"Corporate management will have few checks on their power and decision-making abilities. In the long run, companies that are irresponsible will go on being that way. Companies that today are willing to engage shareholders, learn about their issues, and work with them will be likely to become less concerned about their shareholders' input," said Michael L. Hess, Ph.D. candidate, Department of Political Science, University of New Orleans. "Even large shareholders may find in the end, they have lost a lot of their power to influence companies as well."

"The beauty of the rights of shareholders to file resolutions, either to be helpful or to hold their companies to task for short-sighted policies, was that almost anyone could do it," Hess told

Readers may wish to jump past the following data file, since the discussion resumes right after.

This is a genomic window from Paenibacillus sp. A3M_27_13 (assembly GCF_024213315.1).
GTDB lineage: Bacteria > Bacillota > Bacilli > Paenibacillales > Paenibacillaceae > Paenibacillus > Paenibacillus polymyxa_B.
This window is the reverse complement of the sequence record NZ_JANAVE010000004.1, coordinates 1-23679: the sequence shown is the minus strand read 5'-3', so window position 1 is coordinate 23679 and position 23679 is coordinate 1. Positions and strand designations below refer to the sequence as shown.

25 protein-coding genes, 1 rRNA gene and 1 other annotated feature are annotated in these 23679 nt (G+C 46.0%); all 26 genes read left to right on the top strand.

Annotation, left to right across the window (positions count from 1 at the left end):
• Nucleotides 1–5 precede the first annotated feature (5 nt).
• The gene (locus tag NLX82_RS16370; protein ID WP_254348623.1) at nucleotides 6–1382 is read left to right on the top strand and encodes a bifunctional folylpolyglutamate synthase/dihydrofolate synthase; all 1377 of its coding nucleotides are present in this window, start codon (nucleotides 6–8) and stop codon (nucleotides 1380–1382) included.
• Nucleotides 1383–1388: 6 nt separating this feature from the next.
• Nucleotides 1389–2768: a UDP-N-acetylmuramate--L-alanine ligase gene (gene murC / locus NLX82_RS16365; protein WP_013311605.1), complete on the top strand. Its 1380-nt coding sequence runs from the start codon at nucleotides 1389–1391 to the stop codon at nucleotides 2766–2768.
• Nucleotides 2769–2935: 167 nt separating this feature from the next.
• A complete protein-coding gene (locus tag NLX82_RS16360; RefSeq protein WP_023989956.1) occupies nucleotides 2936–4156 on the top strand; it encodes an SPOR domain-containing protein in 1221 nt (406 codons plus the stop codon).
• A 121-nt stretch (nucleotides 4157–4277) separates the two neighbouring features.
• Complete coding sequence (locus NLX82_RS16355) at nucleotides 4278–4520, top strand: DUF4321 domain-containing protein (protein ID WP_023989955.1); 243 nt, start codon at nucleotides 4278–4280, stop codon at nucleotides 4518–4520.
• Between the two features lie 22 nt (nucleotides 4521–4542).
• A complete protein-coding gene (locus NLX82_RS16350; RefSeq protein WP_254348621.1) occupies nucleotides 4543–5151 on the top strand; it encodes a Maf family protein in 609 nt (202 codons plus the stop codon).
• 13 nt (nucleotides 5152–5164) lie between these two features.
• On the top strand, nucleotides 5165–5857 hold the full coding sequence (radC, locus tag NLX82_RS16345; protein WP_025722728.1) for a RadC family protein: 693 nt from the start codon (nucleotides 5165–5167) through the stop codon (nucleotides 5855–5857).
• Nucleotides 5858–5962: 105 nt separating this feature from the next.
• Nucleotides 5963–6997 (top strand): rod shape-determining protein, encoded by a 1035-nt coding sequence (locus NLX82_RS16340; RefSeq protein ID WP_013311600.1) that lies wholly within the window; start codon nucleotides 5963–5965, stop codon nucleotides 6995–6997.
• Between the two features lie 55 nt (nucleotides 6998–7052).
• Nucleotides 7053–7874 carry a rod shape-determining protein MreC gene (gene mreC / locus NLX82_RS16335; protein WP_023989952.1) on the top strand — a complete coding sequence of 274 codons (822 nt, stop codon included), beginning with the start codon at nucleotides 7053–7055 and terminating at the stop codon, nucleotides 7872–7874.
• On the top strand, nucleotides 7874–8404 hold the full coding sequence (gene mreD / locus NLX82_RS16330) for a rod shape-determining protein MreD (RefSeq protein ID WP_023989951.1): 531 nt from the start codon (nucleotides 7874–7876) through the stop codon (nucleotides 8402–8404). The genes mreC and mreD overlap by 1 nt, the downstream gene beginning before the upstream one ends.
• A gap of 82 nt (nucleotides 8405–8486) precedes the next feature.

Individual investors such as Ann B. Alexander strongly oppose the proposals by the SEC. Her family's investments have been with a socially responsible investment firm for twenty years. Alexander commented, "I can't understand why the SEC would propose these changes which would do nothing but weaken our voices as shareholders, unless it is because corporations are pressuring them. What is the SEC's mission, anyway, to protect shareholders or corporations?"

The SEC is not able to give public commentary on the proposals during the comment period. In July 2007, the five-member SEC commission divided their votes on shareholder resolutions plans, following party lines, with SEC chairperson Christopher Cox supporting proposals by both parties.

Yet the SEC is going to experience a shake-up in several weeks when Commissioner Roel Campos, a Democrat, steps down. The plan, as it stands now, is for the SEC to read the public comments for a month and to come back with suggestions in November before the start of the next proxy season. However, some question if the SEC will be able to complete this task when they are short a member.